How to choose and hold a pick

One of the first things to consider when approaching the alternate picking technique is the choice of plectrum. Naturally, variations in thickness, materials, and sizes in different picks yield different results different results. Some may work better for certain techniques or styles than others.

When it comes to melody playing, including the alternate picking technique, it is advisable to avoid extra thin picks -probably a .60mm gauge would be a good start. Regular sized picks are also a good choice for beginners, as small picks tend be easier to drop. As picks become thicker and thicker, they loose their flexibility, and for some guitarists this translates to a lesser capacity to strum in a natural, flowing way (or at least it demands that the player puts more attention to it). The loss of flexibility also implies the loss of the subtle sound the pick makes when it bends, which is an added value when recording strummed guitars. On the other hand, thicker picks respond better to subtle movements, permitting the small and fast movements required for speed playing. Even if the goal isn't speed, they offer more control over the tone and articulation.

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One of the most commons way to hold the pick is letting it rest on the side of the tip of the index finger, and securing it there with the thumb, which should be in an almost 90 degree angle in relation to direction of the pick tip. This is one of the traditional grips, though they vary slightly from player to player. That being said, some famous guitarists hold their picks in surprising ways (Eddie Van Halen holds it between his thumb and middle finger, Pat Metheny uses it backwards, James Hethfield uses three fingers, Brian May uses a coin, and Jeff Beck doesn't use one at all).

When sitting, the top of the right forearm will help hold the body of the guitar, as in the classical position. This leaves most of the forearm, as well as the wrist and hand, free to move. Guitarists differ on how to approach the actual alternate picking motion: some recommend initiating the movement at the elbow, and some at the wrist, with the latter being the most common choice. It seems only natural that the farther from the pick the movement initiates, the harder it becomes to make subtle movements. Following that line, some guitarists opt for the circular motion technique, with the bulk of the movement concentrated in the thumb and index that hold the pick. Guitarist also differ on the position that the rest of the right hand should take, with some recommending resting the little finger on the body of the guitar.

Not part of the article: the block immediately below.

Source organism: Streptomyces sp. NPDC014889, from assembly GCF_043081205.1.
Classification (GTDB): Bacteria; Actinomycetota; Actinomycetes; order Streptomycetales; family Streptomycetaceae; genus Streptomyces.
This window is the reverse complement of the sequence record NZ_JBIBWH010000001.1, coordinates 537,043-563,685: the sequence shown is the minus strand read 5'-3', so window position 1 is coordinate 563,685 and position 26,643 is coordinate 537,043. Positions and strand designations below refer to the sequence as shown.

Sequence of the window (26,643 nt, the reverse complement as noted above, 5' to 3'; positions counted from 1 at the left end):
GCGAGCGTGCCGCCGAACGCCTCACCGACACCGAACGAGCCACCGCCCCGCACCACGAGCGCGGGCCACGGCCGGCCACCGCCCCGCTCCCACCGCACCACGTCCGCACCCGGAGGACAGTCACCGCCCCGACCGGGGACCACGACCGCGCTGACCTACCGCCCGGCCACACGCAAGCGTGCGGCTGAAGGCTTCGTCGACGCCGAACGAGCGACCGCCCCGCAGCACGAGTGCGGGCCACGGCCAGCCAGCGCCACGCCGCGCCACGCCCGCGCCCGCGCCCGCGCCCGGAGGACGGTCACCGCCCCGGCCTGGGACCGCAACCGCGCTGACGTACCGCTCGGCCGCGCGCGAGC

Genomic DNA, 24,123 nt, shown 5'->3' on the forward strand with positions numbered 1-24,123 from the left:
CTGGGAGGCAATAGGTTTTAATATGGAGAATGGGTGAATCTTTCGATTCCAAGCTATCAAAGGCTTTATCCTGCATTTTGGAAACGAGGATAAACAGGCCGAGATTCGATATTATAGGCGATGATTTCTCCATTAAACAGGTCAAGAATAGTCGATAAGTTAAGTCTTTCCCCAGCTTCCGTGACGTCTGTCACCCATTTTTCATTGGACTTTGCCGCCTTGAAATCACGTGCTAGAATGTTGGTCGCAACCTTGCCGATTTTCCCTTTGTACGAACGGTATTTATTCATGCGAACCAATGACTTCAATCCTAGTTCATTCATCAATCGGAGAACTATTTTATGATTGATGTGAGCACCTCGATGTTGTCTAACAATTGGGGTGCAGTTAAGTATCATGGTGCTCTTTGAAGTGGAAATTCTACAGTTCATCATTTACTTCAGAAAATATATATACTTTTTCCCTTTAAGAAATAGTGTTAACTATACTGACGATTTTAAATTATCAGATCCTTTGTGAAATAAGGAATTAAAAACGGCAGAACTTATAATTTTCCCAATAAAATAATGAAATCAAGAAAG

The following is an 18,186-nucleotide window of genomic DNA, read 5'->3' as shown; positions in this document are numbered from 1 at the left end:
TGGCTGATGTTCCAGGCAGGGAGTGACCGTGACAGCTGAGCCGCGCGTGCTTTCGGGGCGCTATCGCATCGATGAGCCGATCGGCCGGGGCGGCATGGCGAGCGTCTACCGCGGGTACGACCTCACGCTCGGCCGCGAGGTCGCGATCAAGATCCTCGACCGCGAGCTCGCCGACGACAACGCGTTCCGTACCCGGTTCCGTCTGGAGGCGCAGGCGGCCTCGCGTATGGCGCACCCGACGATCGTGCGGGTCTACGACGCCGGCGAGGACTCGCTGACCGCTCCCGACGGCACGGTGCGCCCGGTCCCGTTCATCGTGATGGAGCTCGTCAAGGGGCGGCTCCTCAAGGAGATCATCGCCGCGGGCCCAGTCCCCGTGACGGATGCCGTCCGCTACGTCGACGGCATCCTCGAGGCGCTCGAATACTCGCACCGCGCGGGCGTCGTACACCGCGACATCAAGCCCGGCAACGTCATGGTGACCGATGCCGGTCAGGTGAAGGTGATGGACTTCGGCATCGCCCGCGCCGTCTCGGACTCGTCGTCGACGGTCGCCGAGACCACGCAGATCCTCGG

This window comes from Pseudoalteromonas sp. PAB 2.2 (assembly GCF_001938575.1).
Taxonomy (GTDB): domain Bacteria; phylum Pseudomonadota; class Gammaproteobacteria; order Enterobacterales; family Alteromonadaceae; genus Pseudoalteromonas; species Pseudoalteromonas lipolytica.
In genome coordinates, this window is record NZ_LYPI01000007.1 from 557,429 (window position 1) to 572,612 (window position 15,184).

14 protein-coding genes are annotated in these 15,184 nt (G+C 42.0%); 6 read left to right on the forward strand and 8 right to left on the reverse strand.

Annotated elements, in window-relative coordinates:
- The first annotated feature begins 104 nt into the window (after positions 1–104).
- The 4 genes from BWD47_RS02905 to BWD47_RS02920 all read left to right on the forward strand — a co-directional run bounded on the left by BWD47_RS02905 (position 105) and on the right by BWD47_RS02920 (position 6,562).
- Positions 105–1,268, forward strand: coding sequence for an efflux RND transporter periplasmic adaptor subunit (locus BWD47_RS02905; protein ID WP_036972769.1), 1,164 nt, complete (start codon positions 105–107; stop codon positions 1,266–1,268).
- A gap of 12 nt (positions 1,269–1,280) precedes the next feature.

The pick should not attack the strings in a perfect 90 degrees angle, as this usually results in a stiff and awkward motion. It is preferable to employ a slight declination on the wider side of the pick instead, always considering that the more 'slicing' the movement, the less clear the attack. The point where the pick makes contact with the string is  also something to take into account: as when playing fingerstyle, attacking near the neck will produce an opaque, mellow sound. As the pick approaches the neck the sound will become increasingly brighter, with more harmonics standing out. This becomes a very important issue when dealing with pick-produced pinch harmonics.

It is advisable to practice every alternate picking exercise with different levels of palm muting. Even muting the strings is not always a need, it can come in handy when playing at great speeds or with intensive distortions, as it helps remove unwanted noise. Resting the heel of the palm of thee bridge of the guitar will do the trick, and varying the pressure will, in turn, act as a turning a knob on the palm muting.